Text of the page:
I have had a few people message me concerning my last post, specifically about how I defined ‘orthodox’ as being an emphasis on early church liturgy and worship. The first few messages I tried to address privately with the individuals in question, but since a few more have landed in my inbox, I decided to write up a quick hot take on orthodoxy and how it is a word and term that gets used in such a perverse manner within Christianity today.
Around the end of the Middle Ages a movement began to take form within the Christian church in Europe. There was a desire to go back to a more “pure” church that was more like what the church would have been for early believers throughout Israel and the entire Roman world immediately and shortly following the Death and Resurrection of Jesus. When we speak of the church in that period we call it the patristic church. There is a spiritual and temporal reason for this push to go back to how things were done originally within the church. First from a spiritual perspective, the men and women who established those practices were closer to Christ in terms of time and space than we are, so that could give them more insight than we have today regarding what Christ’s intention was for His church. And secondly, from a temporal perspective, without any sort of guidance in the face of multiple forms of worship and adoration, the Church Fathers concluded (no doubt with the guidance of the Holy Spirit) that the best litmus test to determine what would be good and bad liturgy should be whether or not it was practiced in the patristic Church.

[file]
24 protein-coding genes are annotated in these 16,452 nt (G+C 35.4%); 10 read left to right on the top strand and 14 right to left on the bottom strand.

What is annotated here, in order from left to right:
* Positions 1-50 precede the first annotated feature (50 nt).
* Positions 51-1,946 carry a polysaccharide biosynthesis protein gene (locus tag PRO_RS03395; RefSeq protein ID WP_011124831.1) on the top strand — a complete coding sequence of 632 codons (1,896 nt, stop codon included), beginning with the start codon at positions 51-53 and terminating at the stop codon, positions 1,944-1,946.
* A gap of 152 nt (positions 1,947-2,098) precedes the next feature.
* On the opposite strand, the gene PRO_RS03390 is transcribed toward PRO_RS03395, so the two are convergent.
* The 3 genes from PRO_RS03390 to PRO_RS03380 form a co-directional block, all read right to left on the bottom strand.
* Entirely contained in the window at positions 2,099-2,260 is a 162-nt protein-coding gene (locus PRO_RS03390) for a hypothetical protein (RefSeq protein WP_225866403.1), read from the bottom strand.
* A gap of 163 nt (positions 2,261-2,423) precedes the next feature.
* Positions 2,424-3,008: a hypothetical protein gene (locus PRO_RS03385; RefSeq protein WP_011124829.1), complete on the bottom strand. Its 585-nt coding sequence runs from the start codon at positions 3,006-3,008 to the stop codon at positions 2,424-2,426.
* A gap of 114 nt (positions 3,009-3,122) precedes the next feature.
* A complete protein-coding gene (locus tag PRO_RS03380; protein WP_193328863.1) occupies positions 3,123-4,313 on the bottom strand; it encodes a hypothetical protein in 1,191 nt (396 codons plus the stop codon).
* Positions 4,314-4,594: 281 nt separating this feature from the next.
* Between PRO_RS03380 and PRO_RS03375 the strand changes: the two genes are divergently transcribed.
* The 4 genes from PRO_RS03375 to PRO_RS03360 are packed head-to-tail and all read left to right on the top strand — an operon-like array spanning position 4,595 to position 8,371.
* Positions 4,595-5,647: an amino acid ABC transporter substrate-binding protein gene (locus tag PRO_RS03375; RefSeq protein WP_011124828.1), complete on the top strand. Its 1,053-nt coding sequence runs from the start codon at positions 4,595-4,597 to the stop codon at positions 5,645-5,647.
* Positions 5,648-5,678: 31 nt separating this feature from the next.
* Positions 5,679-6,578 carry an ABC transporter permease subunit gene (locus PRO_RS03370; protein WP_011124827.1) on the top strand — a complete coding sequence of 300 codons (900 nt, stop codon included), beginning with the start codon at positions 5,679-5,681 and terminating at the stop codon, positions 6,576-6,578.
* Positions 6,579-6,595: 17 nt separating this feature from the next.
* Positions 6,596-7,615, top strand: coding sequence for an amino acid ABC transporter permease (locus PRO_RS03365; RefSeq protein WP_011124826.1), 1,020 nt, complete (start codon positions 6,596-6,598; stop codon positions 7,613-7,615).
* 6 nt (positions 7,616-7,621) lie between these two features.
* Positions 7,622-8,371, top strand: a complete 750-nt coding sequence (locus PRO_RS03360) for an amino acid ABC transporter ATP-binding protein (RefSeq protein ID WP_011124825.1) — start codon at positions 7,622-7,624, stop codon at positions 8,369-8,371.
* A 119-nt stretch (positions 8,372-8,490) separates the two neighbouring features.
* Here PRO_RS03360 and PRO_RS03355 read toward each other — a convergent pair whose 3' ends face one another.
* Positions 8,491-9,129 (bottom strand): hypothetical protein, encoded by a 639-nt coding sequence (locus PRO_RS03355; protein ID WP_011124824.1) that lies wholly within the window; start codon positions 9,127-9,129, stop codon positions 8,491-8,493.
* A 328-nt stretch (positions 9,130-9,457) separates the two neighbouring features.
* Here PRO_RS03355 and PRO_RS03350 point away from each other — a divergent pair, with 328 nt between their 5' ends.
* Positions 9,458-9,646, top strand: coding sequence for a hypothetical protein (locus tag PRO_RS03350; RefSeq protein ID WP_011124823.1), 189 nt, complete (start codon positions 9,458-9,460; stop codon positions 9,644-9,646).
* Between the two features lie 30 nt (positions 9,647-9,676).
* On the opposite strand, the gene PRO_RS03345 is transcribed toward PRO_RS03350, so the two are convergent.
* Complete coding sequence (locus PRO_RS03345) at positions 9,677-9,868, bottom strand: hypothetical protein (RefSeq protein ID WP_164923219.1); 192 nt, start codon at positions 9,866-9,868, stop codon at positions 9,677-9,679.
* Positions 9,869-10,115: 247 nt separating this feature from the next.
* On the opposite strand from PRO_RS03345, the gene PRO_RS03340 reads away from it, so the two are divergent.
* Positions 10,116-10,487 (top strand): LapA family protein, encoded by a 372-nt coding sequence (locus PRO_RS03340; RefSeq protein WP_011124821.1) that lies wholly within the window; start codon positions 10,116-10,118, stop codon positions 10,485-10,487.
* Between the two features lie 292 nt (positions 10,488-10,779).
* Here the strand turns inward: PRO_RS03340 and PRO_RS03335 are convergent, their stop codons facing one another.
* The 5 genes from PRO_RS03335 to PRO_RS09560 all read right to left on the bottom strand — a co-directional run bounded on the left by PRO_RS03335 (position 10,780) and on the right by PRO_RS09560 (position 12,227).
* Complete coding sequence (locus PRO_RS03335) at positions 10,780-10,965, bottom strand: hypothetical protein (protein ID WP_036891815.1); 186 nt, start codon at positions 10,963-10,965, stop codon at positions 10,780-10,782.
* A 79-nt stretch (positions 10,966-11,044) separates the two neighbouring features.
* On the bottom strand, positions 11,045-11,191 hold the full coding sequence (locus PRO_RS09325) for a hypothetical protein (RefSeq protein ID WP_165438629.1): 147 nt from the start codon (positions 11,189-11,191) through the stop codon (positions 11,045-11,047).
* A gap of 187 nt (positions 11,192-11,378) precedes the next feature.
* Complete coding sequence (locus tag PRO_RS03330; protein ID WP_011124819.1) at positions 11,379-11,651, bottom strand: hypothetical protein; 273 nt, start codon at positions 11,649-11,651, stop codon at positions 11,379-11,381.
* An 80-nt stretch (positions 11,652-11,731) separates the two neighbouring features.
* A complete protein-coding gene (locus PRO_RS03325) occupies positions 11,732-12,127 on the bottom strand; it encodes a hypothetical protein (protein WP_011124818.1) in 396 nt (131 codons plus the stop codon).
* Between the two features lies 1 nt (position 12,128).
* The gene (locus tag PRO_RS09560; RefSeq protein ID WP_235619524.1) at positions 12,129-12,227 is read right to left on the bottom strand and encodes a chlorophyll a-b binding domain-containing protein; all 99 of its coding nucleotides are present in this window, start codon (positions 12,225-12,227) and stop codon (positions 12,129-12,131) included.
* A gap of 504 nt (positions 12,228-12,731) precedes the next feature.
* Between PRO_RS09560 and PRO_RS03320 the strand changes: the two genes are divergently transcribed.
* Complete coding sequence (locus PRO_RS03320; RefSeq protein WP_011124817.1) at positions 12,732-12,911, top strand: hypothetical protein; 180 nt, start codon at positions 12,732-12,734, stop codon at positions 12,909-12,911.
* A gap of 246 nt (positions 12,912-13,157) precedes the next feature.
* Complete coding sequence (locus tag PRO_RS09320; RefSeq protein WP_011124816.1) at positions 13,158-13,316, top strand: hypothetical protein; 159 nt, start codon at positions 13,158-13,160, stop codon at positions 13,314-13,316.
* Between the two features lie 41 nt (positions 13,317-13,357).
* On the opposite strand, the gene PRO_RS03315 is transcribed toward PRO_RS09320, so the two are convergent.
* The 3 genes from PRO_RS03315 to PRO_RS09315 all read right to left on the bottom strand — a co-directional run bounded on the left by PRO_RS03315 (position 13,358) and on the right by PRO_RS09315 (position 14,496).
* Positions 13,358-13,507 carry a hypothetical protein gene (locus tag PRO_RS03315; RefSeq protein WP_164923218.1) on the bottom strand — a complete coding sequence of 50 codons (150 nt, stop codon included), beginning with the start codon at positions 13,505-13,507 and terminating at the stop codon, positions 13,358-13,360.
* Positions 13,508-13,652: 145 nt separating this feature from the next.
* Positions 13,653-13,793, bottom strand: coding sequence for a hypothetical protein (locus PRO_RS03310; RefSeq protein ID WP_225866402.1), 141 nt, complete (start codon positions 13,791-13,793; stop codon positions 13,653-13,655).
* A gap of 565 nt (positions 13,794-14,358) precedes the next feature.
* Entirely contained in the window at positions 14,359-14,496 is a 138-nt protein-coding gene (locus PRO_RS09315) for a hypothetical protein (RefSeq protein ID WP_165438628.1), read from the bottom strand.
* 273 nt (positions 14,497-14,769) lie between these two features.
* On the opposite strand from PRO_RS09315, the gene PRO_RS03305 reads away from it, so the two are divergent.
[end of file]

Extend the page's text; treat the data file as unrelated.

So having this historical perspective in mind regarding roots of the movement to turn to the early church for guidance in how liturgy should look today, we can say that orthodoxy is a desire to justify all forms of modern worship and liturgy using the rites and customs that were developed by the early church. True orthodoxy goes a step further and says that only those rituals and customs established by the early church are pleasing in God’s eyes and validates a human action as liturgical, orthodoxy is embracing a single form of liturgy to the exclusion of all others. It is important to note that orthodoxy should not be confused with the development of liturgical forms of worship via sola scriptura. An example of this would be an evangelical church that baptizes anyone who walks in the front door on any given Sunday on the grounds that Scripture does not explicitly state a catechist period is required. Interpreting Scripture alone personally and developing modern liturgy around that unilateral understanding of the Bible is not catholic and it certainly is not orthodox. To go back to the baptism example I used, we know that in the early church that there were established and enforced time periods for a potential convert to Christianity, and that catechism classes were a fixture of the early church right from the start. Taking that historical fact and building it into our liturgical practice today is exactly how true orthodoxy manifests itself within the church. It is orthodox that we have Christian schools for our children, adult initiation programs for converts and an entire liturgical form around the act of baptism.